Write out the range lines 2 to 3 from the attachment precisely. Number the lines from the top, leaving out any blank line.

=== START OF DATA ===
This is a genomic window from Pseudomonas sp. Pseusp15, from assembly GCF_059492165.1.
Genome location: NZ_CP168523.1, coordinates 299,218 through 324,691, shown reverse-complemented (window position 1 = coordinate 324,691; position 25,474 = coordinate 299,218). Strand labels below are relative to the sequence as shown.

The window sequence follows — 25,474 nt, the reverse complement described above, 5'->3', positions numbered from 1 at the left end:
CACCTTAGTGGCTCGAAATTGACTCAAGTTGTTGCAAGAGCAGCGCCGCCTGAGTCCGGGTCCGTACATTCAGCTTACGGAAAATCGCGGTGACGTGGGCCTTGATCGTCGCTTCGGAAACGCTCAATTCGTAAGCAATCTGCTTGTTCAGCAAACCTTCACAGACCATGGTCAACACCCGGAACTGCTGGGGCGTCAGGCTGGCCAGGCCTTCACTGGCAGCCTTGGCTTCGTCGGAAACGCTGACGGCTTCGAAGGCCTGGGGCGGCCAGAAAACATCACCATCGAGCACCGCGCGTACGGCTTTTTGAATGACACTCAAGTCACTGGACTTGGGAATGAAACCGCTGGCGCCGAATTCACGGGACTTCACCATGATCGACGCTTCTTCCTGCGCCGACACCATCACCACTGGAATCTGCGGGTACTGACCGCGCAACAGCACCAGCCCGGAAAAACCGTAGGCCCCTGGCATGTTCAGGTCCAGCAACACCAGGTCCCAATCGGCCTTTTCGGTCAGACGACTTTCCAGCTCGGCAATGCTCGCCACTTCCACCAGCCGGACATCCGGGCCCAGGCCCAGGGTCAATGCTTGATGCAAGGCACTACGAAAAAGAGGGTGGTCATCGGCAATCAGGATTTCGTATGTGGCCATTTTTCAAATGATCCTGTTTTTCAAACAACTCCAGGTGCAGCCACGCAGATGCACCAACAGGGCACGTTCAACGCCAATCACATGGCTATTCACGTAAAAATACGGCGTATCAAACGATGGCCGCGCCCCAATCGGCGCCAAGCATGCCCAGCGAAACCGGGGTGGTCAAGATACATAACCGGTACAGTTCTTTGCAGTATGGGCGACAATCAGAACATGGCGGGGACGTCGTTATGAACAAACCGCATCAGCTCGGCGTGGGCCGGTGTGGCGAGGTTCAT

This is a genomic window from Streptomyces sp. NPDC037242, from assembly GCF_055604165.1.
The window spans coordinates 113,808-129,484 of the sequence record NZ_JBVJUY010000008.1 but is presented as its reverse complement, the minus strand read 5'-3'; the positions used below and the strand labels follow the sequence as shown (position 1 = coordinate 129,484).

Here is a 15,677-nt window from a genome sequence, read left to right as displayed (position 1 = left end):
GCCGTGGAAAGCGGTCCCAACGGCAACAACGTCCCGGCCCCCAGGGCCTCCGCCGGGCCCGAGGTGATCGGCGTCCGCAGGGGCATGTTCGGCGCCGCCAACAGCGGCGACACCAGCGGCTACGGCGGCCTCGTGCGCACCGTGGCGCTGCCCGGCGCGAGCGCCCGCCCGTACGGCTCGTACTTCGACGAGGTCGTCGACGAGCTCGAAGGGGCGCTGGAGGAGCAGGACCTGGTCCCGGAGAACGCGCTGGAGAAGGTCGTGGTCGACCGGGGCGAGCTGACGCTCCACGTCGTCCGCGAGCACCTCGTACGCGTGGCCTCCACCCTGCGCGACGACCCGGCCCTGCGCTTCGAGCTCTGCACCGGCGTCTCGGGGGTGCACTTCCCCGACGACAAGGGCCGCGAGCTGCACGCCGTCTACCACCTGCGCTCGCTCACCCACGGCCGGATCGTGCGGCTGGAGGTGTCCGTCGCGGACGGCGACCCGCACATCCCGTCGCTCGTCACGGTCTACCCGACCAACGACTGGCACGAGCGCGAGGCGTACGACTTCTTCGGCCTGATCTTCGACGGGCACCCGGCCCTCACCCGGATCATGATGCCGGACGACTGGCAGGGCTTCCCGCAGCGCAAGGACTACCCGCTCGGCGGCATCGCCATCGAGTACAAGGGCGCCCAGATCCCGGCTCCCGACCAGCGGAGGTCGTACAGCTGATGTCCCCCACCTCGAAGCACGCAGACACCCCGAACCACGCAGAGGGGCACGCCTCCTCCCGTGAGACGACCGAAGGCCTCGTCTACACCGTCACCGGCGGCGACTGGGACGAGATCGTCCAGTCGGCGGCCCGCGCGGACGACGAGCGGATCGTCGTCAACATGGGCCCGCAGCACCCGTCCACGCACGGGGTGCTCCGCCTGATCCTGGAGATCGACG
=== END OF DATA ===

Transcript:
Genome location: NZ_CP168523.1, coordinates 299,218 through 324,691, shown reverse-complemented (window position 1 = coordinate 324,691; position 25,474 = coordinate 299,218). Strand labels below are relative to the sequence as shown.

The window sequence follows — 25,474 nt, the reverse complement described above, 5'->3', positions numbered from 1 at the left end: